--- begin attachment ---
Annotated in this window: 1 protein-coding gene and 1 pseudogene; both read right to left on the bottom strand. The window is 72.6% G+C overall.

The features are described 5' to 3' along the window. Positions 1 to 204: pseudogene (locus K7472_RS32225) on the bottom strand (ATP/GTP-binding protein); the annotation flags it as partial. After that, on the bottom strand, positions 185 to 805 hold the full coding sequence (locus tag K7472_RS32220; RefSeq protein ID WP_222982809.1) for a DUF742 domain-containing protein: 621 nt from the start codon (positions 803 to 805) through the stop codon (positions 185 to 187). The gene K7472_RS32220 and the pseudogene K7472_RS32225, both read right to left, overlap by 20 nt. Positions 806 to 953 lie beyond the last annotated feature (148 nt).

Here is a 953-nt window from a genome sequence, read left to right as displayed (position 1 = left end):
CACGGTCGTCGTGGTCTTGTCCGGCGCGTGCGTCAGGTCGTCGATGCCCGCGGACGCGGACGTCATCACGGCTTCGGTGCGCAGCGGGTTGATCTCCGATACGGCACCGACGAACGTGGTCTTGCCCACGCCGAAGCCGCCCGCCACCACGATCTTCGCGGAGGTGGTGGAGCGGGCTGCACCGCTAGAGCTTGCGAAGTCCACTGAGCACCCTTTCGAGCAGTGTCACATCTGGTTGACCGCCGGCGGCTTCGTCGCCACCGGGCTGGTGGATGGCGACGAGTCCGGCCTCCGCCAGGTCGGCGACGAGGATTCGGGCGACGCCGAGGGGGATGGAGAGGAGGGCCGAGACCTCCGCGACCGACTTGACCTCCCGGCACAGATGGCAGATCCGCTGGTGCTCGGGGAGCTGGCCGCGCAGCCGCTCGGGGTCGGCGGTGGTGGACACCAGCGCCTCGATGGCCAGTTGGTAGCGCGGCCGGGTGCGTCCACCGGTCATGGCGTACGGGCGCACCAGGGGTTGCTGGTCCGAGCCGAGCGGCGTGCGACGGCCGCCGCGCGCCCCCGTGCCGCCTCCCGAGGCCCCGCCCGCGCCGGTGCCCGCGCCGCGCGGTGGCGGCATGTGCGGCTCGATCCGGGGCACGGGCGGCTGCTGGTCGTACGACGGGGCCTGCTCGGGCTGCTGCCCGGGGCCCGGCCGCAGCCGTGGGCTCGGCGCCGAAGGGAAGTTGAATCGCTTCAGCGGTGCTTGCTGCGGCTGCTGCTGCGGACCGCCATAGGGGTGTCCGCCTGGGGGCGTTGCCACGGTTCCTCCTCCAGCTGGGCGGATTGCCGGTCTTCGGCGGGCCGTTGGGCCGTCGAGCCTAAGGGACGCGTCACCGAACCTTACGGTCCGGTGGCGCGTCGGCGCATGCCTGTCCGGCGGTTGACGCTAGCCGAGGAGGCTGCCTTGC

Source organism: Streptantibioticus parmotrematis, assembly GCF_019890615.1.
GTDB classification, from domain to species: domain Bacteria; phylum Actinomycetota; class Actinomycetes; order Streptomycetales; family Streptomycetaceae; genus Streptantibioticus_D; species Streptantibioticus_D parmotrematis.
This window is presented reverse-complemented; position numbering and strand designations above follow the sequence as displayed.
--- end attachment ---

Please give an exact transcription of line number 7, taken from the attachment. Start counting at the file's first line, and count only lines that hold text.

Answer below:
This window is presented reverse-complemented; position numbering and strand designations above follow the sequence as displayed.